Background: Diabetes prevalence is predicted to rise dramatically over the next 20 years, and associated spending is expected to increase threefold. We hypothesized that adding appointment data and International Classification of Diseases (ICD) codes to patient demographic data would improve predictions of follow-up appointment attendance utilizing machine learning models. Our results showed that the random forest classifier was the most accurate and sensitive, reaching 73% and 77%, respectively.
Methods: This study was based on retrospectively extracted patient’s records of King Faisal Specialist Hospital & Research Centre patients diagnosed with diabetes mellitus type I or II who had a follow-up appointment at the Family Medicine Clinic between January 1, 2014, and December 31, 2018. We built several machine learning models, including logistic regression, decision tree, random forest, k-nearest neighbors (KNN), and support vector machine (SVM) models. We also implemented a deep learning algorithm, Deep Neural Network (DNN).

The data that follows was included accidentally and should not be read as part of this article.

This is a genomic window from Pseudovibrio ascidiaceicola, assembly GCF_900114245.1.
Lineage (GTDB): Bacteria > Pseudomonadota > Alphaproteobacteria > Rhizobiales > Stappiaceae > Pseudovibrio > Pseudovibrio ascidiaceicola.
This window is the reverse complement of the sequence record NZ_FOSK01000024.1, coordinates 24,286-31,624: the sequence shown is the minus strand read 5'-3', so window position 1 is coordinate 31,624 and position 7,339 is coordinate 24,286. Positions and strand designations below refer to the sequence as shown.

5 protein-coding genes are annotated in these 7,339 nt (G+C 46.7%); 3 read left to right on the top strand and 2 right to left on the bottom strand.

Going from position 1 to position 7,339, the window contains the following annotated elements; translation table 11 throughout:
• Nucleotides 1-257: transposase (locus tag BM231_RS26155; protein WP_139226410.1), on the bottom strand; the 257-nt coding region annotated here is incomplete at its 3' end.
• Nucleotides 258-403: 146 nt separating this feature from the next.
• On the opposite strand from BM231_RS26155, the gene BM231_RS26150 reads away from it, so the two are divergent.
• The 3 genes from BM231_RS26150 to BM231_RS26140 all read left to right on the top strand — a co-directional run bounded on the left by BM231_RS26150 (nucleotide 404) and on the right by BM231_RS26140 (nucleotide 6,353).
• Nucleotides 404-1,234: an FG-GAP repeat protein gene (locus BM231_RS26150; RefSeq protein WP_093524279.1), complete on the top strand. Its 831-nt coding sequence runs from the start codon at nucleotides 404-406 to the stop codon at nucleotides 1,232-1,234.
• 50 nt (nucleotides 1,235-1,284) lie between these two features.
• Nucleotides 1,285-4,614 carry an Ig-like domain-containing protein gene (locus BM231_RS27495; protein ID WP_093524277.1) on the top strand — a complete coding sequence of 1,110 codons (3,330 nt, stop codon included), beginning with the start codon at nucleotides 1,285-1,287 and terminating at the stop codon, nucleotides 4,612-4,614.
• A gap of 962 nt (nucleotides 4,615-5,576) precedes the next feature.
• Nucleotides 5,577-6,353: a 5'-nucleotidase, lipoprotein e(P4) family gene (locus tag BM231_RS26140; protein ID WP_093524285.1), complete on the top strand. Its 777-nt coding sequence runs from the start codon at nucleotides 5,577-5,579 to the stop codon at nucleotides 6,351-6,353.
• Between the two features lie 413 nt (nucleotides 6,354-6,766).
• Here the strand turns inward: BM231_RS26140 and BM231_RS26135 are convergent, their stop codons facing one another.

Results: A total of 2,403 patients participated in the study; 3 were excluded because they had only one appointment. Of the 2,400 remaining, around 50% were female, 32% were hospital employees, and 82% were married. Non-Saudis represented around 25% of participants. A total of 19,218 appointments were analyzed, 44.33% of which were classified as “no- show.” Prediction accuracy increased by an average of 7% and 10% when we added appointment data and ICD codes, respectively, to demographic data.
Conclusions: Our results indicate that knowing appointment-related data and ICD codes corresponding to a patient along with their demographic data is useful in predicting follow-up status.
Aleid M, Alfantoukh L, Alhuqail N, Abomelha F and Rayes Z